- Democrats made Ken Cuccinelli's conservative views on women's issues a focus
- Virginia governor's race is rare one in which Democrats are outspending Republicans
- Cuccinelli campaign hoping it can mobilize enough of its base to save victory
- Governor's race gave Bill and Hillary Clinton a gateway back into campaign politics
The Virginia governor's race, billed as the marquee battle of an otherwise anticlimactic 2013 election cycle, is shaping up to be a foregone conclusion.
Democrat Terry McAuliffe, the longtime political fixer and moneyman, hasn't trailed in a poll since May. Barring a political miracle, Republican Ken Cuccinelli will be delivering a concession speech on Tuesday evening in Richmond.
In recent cycles, the Virginia race has been a key off-year barometer of national political sentiment. Four years ago, Republican Bob McDonnell won in blowout fashion, a victory that presaged the following year's GOP midterm wave. In 2005, Democrat Tim Kaine captured the governor's mansion, tapping into anxiety about President George W. Bush's handling of the Iraq War and Hurricane Katrina.
Not so this year. The McAuliffe-Cuccinelli race has been defined by small-bore issues and character attacks rather than sweeping national concerns.
But despite the lack of late fireworks, there are plenty of crucial insights to be gleaned from the Virginia campaign.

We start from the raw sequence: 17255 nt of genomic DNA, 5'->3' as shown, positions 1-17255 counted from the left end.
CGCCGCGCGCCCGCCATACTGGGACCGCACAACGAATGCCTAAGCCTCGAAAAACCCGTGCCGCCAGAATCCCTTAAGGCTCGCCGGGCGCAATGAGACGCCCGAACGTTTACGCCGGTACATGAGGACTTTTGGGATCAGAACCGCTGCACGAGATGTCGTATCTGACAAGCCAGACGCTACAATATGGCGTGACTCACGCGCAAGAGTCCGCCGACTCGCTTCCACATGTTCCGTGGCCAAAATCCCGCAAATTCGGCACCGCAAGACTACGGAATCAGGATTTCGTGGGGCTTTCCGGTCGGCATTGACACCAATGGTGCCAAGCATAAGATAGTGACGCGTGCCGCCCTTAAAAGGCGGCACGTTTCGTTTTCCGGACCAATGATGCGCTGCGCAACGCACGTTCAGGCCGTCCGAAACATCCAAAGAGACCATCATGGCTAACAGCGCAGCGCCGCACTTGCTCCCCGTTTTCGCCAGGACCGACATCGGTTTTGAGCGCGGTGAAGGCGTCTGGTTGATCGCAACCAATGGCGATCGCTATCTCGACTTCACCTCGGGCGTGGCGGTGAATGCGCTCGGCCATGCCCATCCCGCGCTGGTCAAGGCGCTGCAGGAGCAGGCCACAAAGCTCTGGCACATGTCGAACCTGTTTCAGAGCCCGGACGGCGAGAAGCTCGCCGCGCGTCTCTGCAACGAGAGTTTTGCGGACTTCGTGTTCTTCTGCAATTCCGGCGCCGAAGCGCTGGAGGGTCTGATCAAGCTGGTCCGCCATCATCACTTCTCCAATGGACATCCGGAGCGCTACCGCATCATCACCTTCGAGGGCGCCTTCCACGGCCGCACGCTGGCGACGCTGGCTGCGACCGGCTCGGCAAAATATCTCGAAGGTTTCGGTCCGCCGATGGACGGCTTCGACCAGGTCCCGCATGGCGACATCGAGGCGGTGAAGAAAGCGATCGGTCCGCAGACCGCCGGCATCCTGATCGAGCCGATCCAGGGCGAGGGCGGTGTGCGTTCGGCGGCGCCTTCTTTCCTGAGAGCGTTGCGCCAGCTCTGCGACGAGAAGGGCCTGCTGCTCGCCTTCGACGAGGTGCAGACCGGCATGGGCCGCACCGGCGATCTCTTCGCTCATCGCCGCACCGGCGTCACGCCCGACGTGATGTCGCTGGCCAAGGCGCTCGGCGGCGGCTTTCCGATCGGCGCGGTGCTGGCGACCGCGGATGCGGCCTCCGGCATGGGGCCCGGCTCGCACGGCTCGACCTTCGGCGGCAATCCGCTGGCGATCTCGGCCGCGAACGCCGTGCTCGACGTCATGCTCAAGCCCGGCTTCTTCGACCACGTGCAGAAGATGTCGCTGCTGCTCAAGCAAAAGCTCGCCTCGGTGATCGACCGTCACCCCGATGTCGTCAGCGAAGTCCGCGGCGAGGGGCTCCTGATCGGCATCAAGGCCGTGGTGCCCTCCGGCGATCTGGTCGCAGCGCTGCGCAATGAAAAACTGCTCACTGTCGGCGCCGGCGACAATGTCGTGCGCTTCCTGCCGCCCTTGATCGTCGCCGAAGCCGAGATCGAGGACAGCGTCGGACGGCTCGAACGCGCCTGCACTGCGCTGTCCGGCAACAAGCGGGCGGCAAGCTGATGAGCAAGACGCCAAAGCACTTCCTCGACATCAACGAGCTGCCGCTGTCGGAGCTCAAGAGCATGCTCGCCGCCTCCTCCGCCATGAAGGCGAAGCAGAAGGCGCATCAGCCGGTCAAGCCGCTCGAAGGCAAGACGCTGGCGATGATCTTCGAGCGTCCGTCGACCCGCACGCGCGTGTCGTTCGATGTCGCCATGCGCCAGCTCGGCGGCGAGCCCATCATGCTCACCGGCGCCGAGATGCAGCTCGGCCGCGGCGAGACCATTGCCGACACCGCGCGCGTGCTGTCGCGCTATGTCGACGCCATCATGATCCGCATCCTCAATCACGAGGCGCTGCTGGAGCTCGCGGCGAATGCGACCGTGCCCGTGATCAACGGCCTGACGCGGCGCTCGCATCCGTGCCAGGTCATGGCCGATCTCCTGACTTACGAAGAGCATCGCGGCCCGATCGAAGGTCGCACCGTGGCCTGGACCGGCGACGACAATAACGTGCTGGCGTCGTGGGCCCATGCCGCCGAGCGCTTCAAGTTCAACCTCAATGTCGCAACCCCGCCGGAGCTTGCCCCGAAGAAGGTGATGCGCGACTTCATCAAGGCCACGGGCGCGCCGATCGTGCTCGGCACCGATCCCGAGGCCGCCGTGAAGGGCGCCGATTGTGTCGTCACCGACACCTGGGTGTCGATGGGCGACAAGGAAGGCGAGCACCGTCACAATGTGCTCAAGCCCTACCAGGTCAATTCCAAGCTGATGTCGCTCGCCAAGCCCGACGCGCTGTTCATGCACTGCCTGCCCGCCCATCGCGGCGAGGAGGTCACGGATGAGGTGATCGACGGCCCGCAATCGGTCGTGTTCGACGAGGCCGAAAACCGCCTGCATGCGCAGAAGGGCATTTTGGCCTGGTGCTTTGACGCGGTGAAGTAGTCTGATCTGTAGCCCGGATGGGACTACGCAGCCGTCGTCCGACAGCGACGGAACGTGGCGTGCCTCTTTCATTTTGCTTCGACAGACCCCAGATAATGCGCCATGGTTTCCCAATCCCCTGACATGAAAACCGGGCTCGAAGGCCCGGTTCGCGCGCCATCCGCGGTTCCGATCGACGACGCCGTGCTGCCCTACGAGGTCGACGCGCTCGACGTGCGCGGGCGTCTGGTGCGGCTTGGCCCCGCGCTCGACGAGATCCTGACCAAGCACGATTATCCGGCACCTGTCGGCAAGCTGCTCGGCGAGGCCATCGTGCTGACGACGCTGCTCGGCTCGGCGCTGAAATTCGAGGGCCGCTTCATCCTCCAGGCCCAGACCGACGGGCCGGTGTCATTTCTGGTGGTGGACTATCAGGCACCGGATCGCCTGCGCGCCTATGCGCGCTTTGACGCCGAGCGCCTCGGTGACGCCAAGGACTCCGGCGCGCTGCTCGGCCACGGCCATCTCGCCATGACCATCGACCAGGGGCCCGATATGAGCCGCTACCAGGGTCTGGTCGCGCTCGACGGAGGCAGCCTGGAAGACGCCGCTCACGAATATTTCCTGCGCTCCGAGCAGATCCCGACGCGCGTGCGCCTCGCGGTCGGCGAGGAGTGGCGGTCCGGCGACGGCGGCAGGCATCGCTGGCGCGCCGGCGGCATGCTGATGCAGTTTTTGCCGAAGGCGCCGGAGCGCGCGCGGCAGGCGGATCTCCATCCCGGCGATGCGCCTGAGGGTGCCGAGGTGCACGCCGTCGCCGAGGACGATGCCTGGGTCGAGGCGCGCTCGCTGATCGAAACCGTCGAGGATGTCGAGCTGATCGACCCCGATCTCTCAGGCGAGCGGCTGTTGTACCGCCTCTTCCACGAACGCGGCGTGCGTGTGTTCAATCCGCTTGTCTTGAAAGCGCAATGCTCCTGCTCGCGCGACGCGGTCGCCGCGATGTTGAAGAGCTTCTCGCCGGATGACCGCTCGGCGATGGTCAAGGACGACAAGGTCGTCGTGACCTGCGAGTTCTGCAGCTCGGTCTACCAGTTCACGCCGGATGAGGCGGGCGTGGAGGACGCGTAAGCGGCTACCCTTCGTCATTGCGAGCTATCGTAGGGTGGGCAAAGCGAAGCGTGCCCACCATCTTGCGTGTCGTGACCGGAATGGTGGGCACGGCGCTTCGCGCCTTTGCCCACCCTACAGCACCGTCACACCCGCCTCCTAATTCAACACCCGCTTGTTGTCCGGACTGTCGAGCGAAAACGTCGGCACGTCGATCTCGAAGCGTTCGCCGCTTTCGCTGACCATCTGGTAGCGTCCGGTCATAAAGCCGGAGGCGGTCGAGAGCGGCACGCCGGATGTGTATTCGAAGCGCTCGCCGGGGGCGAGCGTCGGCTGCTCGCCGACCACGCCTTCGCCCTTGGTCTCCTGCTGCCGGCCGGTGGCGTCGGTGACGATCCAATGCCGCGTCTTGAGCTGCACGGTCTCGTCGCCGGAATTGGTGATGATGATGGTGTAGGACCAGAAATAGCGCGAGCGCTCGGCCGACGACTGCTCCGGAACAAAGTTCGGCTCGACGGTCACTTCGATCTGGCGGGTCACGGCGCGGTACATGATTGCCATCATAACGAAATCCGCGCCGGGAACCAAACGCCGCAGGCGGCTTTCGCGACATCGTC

Here's what you need to know about this year's most important race:
1. The 2012 playbook is still potent for Democrats
McAuliffe isn't exactly squeaky-clean. A longtime wheeler-dealer who has been less than forthcoming with his tax returns, "the Macker" has a history of eyebrow-raising business ventures that make for dangerous campaign fodder. The opposition research book on the former Democratic National Committee chairman is as thick a Virginia live oak.
But Democrats have successfully turned the race into a referendum on Cuccinelli, defining him over the summer as a right-wing zealot. A Washington Post poll last week showed that two-thirds of McAuliffe supporters said they were voting against Cuccinelli, rather than for McAuliffe.
How did the Dems do it? With a relentless focus on Cuccinelli's conservative record on women's health issues, a playbook that President Barack Obama's campaign employed to great effect in 2012 against GOP nominee Mitt Romney. And Romney was never as conservative as Cuccinelli.
"It is impossible to be the candidate of the tea party and still be the candidate of the center," argued McAuliffe's pollster, Geoff Garin.
In TV ad after TV ad, voters in this swing state were told of Cuccinelli's record on abortion, contraception and domestic violence. Some of the claims were stretches maybe, but welcome to politics.
At the same time, McAuliffe "seized the center," his campaign aides say, drawing some business-friendly Republican politicians and a few GOP donors to his side.
The message from Republicans has been muddy.
One week, they were hitting McAuliffe over a sputtering car company he founded, and the next they were calling attention to his attempts to expand a business venture in China. Thoughout the race, Cuccinelli's campaign has called McAuliffe "deeply unserious" -- even running a memorable ad with a clip of McAuliffe downing a shot of rum on live television -- but none of the attacks seemed to stick.
The unwavering Democratic assault has worked.